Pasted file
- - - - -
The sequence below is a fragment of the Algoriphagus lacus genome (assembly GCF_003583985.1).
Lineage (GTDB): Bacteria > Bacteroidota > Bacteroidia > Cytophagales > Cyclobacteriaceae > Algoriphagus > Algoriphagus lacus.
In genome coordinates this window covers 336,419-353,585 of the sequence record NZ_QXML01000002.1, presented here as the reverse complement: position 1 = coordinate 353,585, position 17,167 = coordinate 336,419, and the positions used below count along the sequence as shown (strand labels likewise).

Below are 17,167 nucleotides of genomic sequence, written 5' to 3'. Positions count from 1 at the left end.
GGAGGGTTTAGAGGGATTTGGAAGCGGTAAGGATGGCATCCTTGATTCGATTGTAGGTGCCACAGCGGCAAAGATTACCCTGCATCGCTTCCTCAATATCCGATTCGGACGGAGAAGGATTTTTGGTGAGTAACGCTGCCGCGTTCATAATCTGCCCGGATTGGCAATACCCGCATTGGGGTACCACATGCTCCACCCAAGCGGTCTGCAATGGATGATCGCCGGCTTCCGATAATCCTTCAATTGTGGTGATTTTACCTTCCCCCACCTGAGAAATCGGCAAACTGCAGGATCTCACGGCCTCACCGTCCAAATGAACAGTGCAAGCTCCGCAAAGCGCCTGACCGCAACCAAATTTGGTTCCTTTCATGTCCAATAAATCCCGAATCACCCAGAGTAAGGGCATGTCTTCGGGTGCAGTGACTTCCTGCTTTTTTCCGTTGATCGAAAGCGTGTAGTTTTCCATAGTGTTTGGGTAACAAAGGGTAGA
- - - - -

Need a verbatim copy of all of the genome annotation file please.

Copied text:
The sequence below is a fragment of the Algoriphagus lacus genome (assembly GCF_003583985.1).
Lineage (GTDB): Bacteria > Bacteroidota > Bacteroidia > Cytophagales > Cyclobacteriaceae > Algoriphagus > Algoriphagus lacus.
In genome coordinates this window covers 336,419-353,585 of the sequence record NZ_QXML01000002.1, presented here as the reverse complement: position 1 = coordinate 353,585, position 17,167 = coordinate 336,419, and the positions used below count along the sequence as shown (strand labels likewise).

Below are 17,167 nucleotides of genomic sequence, written 5' to 3'. Positions count from 1 at the left end.
GGAGGGTTTAGAGGGATTTGGAAGCGGTAAGGATGGCATCCTTGATTCGATTGTAGGTGCCACAGCGGCAAAGATTACCCTGCATCGCTTCCTCAATATCCGATTCGGACGGAGAAGGATTTTTGGTGAGTAACGCTGCCGCGTTCATAATCTGCCCGGATTGGCAATACCCGCATTGGGGTACCACATGCTCCACCCAAGCGGTCTGCAATGGATGATCGCCGGCTTCCGATAATCCTTCAATTGTGGTGATTTTACCTTCCCCCACCTGAGAAATCGGCAAACTGCAGGATCTCACGGCCTCACCGTCCAAATGAACAGTGCAAGCTCCGCAAAGCGCCTGACCGCAACCAAATTTGGTTCCTTTCATGTCCAATAAATCCCGAATCACCCAGAGTAAGGGCATGTCTTCGGGTGCAGTGACTTCCTGCTTTTTTCCGTTGATCGAAAGCGTGTAGTTTTCCATAGTGTTTGGGTAACAAAGGGTAGA